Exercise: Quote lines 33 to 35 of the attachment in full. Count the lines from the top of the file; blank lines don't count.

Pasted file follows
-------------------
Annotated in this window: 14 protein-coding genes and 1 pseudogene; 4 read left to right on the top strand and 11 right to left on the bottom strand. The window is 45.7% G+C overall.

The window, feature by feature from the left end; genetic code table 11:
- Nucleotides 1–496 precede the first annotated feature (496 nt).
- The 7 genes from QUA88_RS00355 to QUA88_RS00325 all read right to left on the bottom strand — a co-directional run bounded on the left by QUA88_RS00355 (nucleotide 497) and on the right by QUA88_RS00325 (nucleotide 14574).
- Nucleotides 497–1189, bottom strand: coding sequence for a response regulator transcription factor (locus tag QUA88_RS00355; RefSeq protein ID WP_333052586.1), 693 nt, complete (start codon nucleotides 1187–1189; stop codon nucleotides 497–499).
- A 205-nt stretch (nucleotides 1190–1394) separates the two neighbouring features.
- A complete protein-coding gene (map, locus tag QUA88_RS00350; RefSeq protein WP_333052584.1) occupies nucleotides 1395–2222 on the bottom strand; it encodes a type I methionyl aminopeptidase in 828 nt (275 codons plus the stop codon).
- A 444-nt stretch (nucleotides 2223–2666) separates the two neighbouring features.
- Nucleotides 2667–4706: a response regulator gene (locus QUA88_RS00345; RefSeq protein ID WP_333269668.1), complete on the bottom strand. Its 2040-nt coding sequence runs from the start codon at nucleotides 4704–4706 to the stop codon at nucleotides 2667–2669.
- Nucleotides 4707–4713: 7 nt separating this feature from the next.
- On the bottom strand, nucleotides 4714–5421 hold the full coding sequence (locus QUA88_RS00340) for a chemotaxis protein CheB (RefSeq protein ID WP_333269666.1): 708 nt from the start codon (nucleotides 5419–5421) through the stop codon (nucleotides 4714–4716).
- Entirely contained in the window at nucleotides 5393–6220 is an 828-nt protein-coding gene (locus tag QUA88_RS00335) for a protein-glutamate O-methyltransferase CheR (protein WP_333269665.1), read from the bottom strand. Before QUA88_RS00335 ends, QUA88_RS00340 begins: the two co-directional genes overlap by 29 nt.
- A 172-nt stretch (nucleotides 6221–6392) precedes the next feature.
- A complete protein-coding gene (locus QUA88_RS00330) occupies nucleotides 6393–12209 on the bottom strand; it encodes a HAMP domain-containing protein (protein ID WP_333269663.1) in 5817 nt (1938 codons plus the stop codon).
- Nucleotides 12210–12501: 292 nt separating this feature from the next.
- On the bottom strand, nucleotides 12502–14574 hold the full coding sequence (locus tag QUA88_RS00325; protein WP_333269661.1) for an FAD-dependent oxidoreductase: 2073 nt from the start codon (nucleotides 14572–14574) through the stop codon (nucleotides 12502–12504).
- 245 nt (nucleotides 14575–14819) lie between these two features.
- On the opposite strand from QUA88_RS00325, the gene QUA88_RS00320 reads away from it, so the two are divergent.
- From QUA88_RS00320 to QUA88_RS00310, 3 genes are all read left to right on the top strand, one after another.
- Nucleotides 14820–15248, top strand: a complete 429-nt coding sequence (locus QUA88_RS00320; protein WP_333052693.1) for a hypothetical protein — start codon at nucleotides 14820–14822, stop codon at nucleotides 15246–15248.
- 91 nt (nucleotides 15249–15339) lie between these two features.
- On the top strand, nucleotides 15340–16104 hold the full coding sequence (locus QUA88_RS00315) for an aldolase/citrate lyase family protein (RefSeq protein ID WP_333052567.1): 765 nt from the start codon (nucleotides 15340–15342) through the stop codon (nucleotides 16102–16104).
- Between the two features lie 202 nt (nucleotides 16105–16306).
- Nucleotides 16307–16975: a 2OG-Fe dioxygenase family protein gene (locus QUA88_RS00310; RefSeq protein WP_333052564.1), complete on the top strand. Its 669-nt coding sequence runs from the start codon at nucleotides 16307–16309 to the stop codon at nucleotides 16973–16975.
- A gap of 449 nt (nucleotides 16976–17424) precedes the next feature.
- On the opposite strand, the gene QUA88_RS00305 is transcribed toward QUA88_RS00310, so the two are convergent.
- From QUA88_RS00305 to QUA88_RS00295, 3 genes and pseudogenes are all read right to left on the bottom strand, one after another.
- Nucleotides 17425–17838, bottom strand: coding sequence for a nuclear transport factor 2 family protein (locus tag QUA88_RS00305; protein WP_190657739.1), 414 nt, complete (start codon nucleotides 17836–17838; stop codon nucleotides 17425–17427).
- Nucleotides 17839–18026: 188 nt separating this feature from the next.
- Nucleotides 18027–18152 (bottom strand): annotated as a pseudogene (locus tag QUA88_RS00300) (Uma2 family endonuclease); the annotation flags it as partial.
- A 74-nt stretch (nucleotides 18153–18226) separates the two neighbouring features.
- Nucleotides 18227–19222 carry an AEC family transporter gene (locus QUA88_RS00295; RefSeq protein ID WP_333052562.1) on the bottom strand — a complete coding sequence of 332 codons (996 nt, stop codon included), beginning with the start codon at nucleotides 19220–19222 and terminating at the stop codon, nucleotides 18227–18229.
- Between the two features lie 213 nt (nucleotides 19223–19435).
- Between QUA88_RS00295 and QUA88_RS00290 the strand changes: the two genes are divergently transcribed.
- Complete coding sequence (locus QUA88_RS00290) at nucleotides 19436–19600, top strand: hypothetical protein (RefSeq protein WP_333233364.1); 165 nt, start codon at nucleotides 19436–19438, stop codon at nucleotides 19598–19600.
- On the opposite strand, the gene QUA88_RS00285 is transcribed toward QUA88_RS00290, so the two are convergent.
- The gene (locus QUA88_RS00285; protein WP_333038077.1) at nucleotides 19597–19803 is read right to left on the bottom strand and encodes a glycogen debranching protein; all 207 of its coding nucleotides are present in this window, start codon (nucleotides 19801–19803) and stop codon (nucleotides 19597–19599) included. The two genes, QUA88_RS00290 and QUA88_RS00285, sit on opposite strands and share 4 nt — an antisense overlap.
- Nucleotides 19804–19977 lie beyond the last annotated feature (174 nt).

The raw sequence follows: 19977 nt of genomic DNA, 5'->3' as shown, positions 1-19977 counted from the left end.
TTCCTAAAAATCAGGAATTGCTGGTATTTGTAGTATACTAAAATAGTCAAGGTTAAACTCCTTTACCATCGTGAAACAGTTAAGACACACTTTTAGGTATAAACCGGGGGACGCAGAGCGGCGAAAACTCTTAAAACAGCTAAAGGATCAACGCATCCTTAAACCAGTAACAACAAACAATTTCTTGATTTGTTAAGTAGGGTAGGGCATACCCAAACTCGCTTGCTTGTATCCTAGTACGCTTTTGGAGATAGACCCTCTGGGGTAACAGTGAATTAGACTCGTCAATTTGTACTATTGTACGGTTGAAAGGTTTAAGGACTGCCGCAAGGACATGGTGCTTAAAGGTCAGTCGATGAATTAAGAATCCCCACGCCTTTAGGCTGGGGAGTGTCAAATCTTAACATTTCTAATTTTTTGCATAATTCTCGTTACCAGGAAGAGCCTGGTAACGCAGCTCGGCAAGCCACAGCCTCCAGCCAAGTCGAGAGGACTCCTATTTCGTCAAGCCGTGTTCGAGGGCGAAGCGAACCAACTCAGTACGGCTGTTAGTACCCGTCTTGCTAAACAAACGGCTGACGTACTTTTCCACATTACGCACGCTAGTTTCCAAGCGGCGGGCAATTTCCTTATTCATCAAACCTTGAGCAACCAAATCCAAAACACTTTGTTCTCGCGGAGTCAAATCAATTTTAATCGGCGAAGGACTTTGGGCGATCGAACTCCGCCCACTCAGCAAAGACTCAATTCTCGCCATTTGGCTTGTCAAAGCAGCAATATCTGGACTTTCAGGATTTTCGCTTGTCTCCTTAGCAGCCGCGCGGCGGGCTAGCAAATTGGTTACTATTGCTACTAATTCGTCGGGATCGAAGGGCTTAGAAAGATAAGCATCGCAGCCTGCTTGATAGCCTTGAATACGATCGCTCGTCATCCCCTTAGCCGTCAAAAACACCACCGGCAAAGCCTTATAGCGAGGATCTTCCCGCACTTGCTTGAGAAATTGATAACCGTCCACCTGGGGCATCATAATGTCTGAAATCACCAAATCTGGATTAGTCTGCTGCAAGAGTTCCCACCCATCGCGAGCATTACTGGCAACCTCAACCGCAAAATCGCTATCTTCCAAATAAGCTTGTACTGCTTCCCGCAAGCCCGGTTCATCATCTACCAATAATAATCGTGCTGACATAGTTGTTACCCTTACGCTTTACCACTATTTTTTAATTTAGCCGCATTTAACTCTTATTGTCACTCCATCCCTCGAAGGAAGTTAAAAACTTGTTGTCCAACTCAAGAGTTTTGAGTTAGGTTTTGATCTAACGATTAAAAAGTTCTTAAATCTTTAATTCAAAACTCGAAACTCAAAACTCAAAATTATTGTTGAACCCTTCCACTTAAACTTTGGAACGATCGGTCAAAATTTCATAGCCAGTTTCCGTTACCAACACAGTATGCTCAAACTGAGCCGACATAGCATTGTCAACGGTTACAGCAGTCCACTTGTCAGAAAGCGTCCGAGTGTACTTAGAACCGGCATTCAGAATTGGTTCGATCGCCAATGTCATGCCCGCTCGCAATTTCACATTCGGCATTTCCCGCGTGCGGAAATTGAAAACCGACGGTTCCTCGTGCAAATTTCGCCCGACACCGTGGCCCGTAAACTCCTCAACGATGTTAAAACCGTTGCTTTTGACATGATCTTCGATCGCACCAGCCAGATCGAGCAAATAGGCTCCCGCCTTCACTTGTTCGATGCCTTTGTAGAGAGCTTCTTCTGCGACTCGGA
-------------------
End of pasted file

- Between the two features lie 213 nt (nucleotides 19223–19435).
- Between QUA88_RS00295 and QUA88_RS00290 the strand changes: the two genes are divergently transcribed.
- Complete coding sequence (locus QUA88_RS00290) at nucleotides 19436–19600, top strand: hypothetical protein (RefSeq protein WP_333233364.1); 165 nt, start codon at nucleotides 19436–19438, stop codon at nucleotides 19598–19600.